It took the couple three or four months to get into the groove and planning ahead so that they weren't busting the budget. "Then, we were also making sure to still budget for a few fun things," recalls Cairns.
Since starting their debt-free journey in 2019, the couple has paid off $479,000 of debt. "We're really in the home stretch, and one of the things that I really attribute that to is that we are able to live on less than $50,000 a year while growing our income," says Cairns, who, inspired by her financial journey, started a blog called Making Frugal Fun, which she has since monetized.
"We're hoping to be debt free before summer of 2022," adds Cairns. "I think we'll do it much sooner."
Here are Cairns' tips for other parents hoping to find their own best version of work-life balance while boosting their financial health.
Consider Working From Home
"If you're really struggling to find a balance with child care—even being a physician—there's a lot of things that you can do from home," advises Cairns. "There are a lot of ways that you could change your career and still be doing what you love and just change the way it looks."
If that's not possible, she recommends finding a way to even do just a portion of your work from home to cut down on child care costs.
Opening up about what she needed helped Cairns and her husband begin to pay off their debt. "I didn't know how to communicate with my husband," she explains. "I was feeling like I didn't want to practice, and I really wanted to stay home. And so it wasn't until I was really having a hard time with my mental health and having a breakdown that he was like, 'OK. Why didn't you tell me that?'"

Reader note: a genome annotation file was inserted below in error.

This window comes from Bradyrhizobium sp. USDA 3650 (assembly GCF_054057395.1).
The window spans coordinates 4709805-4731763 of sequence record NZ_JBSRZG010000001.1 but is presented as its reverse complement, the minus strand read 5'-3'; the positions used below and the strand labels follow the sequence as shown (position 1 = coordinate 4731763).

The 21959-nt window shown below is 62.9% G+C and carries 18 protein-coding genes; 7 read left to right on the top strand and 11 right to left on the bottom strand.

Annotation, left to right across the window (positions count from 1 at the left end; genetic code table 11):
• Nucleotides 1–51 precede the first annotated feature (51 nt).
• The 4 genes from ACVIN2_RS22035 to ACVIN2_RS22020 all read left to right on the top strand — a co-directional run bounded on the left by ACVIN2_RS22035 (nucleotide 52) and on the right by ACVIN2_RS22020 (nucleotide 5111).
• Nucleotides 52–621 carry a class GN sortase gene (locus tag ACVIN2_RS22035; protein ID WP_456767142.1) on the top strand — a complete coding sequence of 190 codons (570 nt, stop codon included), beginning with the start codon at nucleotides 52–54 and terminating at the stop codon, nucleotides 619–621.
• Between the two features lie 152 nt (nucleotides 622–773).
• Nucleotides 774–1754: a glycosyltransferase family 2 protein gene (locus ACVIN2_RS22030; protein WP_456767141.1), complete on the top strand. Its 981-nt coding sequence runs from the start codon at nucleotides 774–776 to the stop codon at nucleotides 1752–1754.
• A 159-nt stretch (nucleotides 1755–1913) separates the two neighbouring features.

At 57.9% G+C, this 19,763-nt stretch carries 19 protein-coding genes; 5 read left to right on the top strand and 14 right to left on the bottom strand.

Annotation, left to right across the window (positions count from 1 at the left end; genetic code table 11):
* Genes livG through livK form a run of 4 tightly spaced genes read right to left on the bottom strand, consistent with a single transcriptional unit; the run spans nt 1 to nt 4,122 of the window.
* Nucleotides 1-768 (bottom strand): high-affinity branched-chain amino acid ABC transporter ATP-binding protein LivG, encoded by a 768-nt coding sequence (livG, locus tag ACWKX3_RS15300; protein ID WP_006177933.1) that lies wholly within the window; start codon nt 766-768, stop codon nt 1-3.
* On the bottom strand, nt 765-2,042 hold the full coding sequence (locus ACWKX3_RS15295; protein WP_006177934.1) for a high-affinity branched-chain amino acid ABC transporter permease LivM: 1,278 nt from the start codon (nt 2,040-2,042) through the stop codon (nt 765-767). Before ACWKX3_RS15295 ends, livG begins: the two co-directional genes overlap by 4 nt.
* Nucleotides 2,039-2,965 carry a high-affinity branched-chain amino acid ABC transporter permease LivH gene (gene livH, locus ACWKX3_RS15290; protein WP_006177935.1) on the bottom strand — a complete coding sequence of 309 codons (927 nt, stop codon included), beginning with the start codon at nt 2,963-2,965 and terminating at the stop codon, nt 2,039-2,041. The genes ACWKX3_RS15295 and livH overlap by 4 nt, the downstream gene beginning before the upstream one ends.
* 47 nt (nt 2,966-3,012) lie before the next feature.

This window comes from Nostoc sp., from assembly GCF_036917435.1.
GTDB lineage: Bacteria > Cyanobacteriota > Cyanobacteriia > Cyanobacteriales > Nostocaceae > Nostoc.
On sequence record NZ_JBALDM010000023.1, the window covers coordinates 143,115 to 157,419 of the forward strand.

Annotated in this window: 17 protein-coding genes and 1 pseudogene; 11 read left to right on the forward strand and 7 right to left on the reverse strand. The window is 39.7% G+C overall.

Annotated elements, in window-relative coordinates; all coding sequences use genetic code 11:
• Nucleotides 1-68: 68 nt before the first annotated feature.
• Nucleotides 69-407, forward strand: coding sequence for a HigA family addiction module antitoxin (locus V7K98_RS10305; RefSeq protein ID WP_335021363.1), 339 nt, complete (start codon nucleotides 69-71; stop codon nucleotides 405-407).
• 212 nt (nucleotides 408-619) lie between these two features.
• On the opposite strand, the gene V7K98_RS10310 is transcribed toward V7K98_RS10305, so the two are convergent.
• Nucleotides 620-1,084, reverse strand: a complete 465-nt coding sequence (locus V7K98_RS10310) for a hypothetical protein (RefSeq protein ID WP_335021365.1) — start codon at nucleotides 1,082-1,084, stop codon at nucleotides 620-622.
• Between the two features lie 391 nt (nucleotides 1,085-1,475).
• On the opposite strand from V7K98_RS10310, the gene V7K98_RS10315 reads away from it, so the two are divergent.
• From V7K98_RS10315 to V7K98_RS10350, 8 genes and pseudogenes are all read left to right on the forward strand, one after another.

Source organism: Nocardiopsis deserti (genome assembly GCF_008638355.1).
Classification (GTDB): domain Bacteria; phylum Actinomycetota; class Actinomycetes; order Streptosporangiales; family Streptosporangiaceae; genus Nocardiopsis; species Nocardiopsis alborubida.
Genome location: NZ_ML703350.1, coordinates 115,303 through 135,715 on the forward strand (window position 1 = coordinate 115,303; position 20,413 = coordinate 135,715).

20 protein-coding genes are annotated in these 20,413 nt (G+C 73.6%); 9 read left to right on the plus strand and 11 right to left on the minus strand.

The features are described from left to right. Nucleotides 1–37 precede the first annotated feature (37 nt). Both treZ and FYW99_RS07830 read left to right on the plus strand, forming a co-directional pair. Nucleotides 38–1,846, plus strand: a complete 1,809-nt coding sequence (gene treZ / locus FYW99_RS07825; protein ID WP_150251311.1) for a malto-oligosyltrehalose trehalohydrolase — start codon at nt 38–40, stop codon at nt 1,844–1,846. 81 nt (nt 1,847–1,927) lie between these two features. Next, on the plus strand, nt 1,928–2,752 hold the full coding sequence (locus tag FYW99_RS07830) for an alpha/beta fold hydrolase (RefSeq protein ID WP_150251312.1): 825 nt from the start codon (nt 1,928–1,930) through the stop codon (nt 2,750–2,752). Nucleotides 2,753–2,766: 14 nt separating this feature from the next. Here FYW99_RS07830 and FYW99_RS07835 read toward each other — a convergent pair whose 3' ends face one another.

For that reason, she believes it's so important to sit down and tackle a challenge like theirs. "Actually look at the numbers, see your budget on paper, and decide what makes the most sense," says Cairns. And maybe you can't work from home right now because of child care costs, but down the line you'll be able to. "A lot of things are just for a season. Maybe you can work for six more months so that you can pay down debt," adds Cairns.
Ask for Help
Parents can benefit from asking for help, especially when it comes to child care. Cairns advises parents reach out to those close to them to help with part-time child care. For example, friends may be willing to pick up your kids from school if you aren't able to. "We all are afraid to ask for help sometimes. And so I think trying to build that village can be really helpful—not only for child care help but also for your mental health," adds Cairns.
Remember There's No Time Like the Present
Many parents may have a business idea but push it to the side rather than starting it. Cairns did that too. "I kept telling myself, 'When we make money, then we'll start our budget,'" she says. "In actuality, if we had just started our budget, then we would have had more money because we would have been budgeting."
Cairns notes that a lot of people are afraid to dive in because they're afraid they're going to fail. "But a lot of the learning and success comes through the failures," she says. "You just have to push through those failures, and eventually, you'll come out on the other side, and you'll be like, 'I'm so glad I started when I did.'"